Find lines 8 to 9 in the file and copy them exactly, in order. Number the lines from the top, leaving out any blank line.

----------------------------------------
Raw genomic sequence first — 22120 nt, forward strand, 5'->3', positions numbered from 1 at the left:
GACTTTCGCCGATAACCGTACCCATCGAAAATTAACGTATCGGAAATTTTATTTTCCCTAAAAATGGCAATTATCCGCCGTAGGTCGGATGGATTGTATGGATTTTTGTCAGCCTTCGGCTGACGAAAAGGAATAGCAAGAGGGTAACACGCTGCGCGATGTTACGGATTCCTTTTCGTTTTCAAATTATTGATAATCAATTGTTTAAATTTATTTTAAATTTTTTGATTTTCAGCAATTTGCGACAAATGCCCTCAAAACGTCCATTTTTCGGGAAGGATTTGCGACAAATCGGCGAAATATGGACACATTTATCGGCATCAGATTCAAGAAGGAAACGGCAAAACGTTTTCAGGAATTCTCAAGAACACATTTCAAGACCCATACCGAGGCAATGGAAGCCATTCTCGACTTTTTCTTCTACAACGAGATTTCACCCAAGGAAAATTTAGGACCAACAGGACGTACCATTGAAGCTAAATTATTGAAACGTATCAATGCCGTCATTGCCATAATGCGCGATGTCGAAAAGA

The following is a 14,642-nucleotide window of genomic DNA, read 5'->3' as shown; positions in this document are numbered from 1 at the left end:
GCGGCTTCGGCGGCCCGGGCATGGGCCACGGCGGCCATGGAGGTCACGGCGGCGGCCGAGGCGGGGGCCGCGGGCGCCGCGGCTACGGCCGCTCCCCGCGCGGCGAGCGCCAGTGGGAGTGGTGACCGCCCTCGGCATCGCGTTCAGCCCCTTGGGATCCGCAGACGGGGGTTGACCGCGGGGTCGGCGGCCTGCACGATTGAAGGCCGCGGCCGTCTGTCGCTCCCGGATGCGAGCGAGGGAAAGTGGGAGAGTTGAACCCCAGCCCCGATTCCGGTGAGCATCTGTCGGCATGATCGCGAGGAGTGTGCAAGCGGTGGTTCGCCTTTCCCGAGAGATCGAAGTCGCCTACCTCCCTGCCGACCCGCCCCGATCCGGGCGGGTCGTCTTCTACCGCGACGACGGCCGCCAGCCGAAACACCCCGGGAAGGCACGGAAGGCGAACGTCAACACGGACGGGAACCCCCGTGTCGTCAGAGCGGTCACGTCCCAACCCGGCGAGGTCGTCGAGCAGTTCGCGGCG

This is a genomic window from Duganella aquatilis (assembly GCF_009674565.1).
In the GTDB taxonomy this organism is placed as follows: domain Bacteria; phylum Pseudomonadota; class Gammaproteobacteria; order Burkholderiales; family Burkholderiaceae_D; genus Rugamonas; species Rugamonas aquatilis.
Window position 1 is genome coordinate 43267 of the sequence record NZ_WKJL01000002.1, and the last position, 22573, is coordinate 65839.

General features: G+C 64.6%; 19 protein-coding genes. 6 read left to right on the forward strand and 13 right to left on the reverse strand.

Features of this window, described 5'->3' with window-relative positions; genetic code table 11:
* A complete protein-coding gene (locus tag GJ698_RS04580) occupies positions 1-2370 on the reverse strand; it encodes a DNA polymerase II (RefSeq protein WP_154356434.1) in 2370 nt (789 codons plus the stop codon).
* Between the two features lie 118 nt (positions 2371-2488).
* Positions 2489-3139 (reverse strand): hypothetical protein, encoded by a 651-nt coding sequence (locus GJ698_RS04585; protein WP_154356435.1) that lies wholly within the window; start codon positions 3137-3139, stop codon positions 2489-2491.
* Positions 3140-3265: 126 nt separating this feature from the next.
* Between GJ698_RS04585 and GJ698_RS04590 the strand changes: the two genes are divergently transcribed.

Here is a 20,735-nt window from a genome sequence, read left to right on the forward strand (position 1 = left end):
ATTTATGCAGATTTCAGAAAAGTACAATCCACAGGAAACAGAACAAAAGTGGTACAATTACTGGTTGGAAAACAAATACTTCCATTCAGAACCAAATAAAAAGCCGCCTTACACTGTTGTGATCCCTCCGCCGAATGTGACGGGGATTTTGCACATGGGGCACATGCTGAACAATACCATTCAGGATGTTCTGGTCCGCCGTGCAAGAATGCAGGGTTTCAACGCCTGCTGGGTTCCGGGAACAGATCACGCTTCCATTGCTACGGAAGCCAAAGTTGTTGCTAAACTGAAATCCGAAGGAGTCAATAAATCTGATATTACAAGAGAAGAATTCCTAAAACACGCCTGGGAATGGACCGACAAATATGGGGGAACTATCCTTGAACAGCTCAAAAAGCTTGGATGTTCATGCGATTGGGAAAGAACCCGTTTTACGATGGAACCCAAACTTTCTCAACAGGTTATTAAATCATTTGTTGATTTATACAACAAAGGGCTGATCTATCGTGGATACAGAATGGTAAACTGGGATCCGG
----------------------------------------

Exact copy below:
General features: G+C 64.6%; 19 protein-coding genes. 6 read left to right on the forward strand and 13 right to left on the reverse strand.

Features of this window, described 5'->3' with window-relative positions; genetic code table 11: